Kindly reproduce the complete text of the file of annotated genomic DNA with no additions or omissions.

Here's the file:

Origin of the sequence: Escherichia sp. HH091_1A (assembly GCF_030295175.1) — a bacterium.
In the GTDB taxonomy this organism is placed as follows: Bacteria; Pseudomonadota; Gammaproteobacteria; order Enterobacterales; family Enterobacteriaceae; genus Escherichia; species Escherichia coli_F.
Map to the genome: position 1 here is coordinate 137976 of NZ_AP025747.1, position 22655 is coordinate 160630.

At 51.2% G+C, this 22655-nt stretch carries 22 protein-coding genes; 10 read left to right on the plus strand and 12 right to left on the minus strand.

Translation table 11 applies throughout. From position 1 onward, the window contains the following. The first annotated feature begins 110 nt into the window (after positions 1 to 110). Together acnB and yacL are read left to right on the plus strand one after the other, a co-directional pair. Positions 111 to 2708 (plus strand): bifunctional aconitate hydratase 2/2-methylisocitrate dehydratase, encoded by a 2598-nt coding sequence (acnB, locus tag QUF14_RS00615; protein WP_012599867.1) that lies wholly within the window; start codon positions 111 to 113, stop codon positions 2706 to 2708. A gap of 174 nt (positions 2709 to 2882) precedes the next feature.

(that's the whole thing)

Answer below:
Origin of the sequence: Escherichia sp. HH091_1A (assembly GCF_030295175.1) — a bacterium.
In the GTDB taxonomy this organism is placed as follows: Bacteria; Pseudomonadota; Gammaproteobacteria; order Enterobacterales; family Enterobacteriaceae; genus Escherichia; species Escherichia coli_F.
Map to the genome: position 1 here is coordinate 137976 of NZ_AP025747.1, position 22655 is coordinate 160630.

At 51.2% G+C, this 22655-nt stretch carries 22 protein-coding genes; 10 read left to right on the plus strand and 12 right to left on the minus strand.

Translation table 11 applies throughout. From position 1 onward, the window contains the following. The first annotated feature begins 110 nt into the window (after positions 1 to 110). Together acnB and yacL are read left to right on the plus strand one after the other, a co-directional pair. Positions 111 to 2708 (plus strand): bifunctional aconitate hydratase 2/2-methylisocitrate dehydratase, encoded by a 2598-nt coding sequence (acnB, locus tag QUF14_RS00615; protein WP_012599867.1) that lies wholly within the window; start codon positions 111 to 113, stop codon positions 2706 to 2708. A gap of 174 nt (positions 2709 to 2882) precedes the next feature.